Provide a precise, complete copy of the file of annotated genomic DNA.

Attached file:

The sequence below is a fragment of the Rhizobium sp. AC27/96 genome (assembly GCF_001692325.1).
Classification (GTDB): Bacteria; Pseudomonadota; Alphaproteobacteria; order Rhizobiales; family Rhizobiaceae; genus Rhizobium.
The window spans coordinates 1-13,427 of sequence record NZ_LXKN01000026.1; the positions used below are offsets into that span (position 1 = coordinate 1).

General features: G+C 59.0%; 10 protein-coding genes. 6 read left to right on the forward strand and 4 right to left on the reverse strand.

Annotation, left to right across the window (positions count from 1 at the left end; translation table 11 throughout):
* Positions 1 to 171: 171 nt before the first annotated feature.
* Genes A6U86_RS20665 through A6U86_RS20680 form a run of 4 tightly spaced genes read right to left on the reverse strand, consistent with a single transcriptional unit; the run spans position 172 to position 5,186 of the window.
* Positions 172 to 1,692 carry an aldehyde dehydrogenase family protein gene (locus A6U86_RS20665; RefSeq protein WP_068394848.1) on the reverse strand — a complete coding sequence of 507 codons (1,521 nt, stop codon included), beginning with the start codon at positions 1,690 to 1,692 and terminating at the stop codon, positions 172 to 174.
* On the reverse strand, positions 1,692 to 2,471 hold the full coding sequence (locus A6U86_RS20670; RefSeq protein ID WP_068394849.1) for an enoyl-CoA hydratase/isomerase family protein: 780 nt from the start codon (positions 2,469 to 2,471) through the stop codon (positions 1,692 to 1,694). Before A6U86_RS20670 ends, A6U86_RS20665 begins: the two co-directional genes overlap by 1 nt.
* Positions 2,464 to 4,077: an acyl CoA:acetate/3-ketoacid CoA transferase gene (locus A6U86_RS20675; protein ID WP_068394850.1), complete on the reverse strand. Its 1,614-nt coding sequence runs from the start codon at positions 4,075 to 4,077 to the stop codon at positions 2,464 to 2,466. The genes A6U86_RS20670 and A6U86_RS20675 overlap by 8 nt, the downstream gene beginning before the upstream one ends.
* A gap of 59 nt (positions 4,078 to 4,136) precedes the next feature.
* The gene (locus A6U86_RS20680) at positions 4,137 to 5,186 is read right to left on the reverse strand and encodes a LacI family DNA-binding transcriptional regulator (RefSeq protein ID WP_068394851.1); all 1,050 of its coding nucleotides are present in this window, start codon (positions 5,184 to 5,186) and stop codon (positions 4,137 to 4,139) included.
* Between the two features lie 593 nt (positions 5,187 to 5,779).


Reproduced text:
The sequence below is a fragment of the Rhizobium sp. AC27/96 genome (assembly GCF_001692325.1).
Classification (GTDB): Bacteria; Pseudomonadota; Alphaproteobacteria; order Rhizobiales; family Rhizobiaceae; genus Rhizobium.
The window spans coordinates 1-13,427 of sequence record NZ_LXKN01000026.1; the positions used below are offsets into that span (position 1 = coordinate 1).

General features: G+C 59.0%; 10 protein-coding genes. 6 read left to right on the forward strand and 4 right to left on the reverse strand.

Annotation, left to right across the window (positions count from 1 at the left end; translation table 11 throughout):
* Positions 1 to 171: 171 nt before the first annotated feature.
* Genes A6U86_RS20665 through A6U86_RS20680 form a run of 4 tightly spaced genes read right to left on the reverse strand, consistent with a single transcriptional unit; the run spans position 172 to position 5,186 of the window.
* Positions 172 to 1,692 carry an aldehyde dehydrogenase family protein gene (locus A6U86_RS20665; RefSeq protein WP_068394848.1) on the reverse strand — a complete coding sequence of 507 codons (1,521 nt, stop codon included), beginning with the start codon at positions 1,690 to 1,692 and terminating at the stop codon, positions 172 to 174.
* On the reverse strand, positions 1,692 to 2,471 hold the full coding sequence (locus A6U86_RS20670; RefSeq protein ID WP_068394849.1) for an enoyl-CoA hydratase/isomerase family protein: 780 nt from the start codon (positions 2,469 to 2,471) through the stop codon (positions 1,692 to 1,694). Before A6U86_RS20670 ends, A6U86_RS20665 begins: the two co-directional genes overlap by 1 nt.
* Positions 2,464 to 4,077: an acyl CoA:acetate/3-ketoacid CoA transferase gene (locus A6U86_RS20675; protein ID WP_068394850.1), complete on the reverse strand. Its 1,614-nt coding sequence runs from the start codon at positions 4,075 to 4,077 to the stop codon at positions 2,464 to 2,466. The genes A6U86_RS20670 and A6U86_RS20675 overlap by 8 nt, the downstream gene beginning before the upstream one ends.
* A gap of 59 nt (positions 4,078 to 4,136) precedes the next feature.
* The gene (locus A6U86_RS20680) at positions 4,137 to 5,186 is read right to left on the reverse strand and encodes a LacI family DNA-binding transcriptional regulator (RefSeq protein ID WP_068394851.1); all 1,050 of its coding nucleotides are present in this window, start codon (positions 5,184 to 5,186) and stop codon (positions 4,137 to 4,139) included.
* Between the two features lie 593 nt (positions 5,187 to 5,779).